But even without word of the entirely-unsurprising Photoshop job, it’s easy to see why Dove launching a Campaign for Real Beauty is at least a little hypocritical. Dove, after all, is still a beauty brand, and ultimately, its goal is to sell girls and women products that will make them prettier. And that just doesn’t jibe with a “feel good about the body you have” message—because, in essence, Dove is encouraging girls to feel good enough about themselves that they don’t need to buy all those products from Dove’s competitors, but not good enough that they can forego Dove products.
Don’t get me wrong—as an advertising cynic who takes an ardently feminist approach to advertising to and about women, I really like the general spirit of the campaign. But it’s entirely insincere for a beauty company to criticize the beauty industry while pretending it’s not a part of the problem. Would we give any credence to McDonald’s running ads on childhood obesity if they didn’t acknowledge the existence of Happy Meals?
And that’s the problem with the Campaign for Real Beauty—it’s co-opting a message of positive body image for the purpose of selling products that rely on girls and women feeling that their bodies are imperfect. To put it in starker terms, it’s commodifying girls’ self-esteem by turning it into just another marketing opportunity, and that’s particularly messed up. It’s one thing, after all, to be upfront and tell girls they’re ugly and that they should buy your product; it’s quite another to pretend to be empowering and supportive while passive-aggressively reminding girls that this great new Dove cream can really help them look great.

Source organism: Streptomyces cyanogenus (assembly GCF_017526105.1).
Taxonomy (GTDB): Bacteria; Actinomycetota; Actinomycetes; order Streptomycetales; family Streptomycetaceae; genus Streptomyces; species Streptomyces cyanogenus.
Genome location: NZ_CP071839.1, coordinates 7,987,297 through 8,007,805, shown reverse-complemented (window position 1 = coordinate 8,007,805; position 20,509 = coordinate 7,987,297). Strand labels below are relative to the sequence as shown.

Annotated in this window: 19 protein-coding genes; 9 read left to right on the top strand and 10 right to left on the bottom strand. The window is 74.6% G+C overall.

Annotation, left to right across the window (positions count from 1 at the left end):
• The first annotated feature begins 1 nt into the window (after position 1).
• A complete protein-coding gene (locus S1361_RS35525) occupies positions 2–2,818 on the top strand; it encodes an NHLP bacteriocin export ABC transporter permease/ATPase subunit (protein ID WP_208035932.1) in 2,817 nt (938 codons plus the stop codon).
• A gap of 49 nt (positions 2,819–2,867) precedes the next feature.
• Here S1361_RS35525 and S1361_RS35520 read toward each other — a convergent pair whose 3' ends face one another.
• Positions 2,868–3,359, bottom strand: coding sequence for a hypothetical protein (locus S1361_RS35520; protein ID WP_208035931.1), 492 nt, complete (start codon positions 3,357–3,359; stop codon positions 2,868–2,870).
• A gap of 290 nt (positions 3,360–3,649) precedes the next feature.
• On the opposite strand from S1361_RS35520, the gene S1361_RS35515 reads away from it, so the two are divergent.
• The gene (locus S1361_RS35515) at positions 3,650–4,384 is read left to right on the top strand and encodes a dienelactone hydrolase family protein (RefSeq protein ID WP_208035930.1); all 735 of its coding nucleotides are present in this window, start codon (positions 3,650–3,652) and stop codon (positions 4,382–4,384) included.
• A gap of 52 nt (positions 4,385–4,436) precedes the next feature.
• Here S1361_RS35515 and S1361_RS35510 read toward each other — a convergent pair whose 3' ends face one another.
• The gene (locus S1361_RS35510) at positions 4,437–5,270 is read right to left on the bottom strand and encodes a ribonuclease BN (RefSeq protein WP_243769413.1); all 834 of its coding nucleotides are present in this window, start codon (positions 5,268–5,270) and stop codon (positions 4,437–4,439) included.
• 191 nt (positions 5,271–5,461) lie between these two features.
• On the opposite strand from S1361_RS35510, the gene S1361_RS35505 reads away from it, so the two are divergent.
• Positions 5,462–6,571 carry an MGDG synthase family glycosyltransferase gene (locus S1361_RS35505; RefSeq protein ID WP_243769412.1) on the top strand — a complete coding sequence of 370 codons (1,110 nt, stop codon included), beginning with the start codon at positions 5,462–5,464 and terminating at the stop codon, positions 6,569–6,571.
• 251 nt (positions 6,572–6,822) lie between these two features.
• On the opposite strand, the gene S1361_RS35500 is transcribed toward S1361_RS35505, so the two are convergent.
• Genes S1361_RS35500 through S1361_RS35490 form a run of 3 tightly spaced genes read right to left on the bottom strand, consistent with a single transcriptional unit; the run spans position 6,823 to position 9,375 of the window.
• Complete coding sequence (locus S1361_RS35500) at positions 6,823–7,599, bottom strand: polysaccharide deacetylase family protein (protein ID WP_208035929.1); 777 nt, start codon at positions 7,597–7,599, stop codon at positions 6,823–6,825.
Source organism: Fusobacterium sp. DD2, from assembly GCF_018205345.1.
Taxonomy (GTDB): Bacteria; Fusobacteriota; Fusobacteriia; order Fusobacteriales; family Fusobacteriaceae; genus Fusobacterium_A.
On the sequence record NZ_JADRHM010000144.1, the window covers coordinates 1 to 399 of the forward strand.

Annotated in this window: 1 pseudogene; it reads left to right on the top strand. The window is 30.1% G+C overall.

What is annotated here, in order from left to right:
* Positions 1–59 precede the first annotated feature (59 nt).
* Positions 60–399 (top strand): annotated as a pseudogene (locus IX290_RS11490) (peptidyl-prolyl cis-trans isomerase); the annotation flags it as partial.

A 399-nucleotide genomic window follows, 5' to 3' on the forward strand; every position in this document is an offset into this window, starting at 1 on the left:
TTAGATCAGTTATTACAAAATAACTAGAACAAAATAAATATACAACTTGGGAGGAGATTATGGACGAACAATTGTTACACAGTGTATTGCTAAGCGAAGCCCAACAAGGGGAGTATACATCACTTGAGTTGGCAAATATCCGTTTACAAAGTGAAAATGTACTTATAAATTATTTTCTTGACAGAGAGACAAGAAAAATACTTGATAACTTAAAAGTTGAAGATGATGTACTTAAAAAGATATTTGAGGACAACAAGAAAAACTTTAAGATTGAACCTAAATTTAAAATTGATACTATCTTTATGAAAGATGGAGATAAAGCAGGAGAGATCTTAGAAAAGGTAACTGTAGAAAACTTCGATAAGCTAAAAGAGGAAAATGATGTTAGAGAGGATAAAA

A couple of other criticisms of Dove’s campaign: There’s the implicit message that some women are more “real” than others, and that attractive or thin women don’t count as real. I’m pretty sure pitting groups of women against each other isn’t the most productive way to go about the whole empowerment thing.
Most damningly, there’s the stubborn little fact that Dove’s parent company, Unilever, also owns the Axe brand, which has no problem celebrating supposedly “fake” beauty in its ads. This was most ably demonstrated in Rye Clifton’s remarkable mash-up between a Dove Campaign for Real Beauty ad and various Axe ads.
Lucky for Dove, those criticisms mostly didn’t stick, and the Campaign for Real Beauty is generally regarded as a major success for Dove. Its brand image as an empowering, pro-girl image is one Dove both values and actively cultivates—it has a “Dove Movement for Self-Esteem” website and brags about its Dove Self-Esteem Fund, which supports organizations like the Girl Scouts and Girls Inc.
In fact, as recently as April 4, Dove proudly tweeted that “[e]ach time you buy @Dove, you help us and our partners provide inspiring self-esteem programs to girls”—self-esteem that couldn’t possibly be belied by a tweet calling Dove Go Sleeveless Deodorant a “must have accessory” if girls are considering going sleeveless.
■ Poll dancing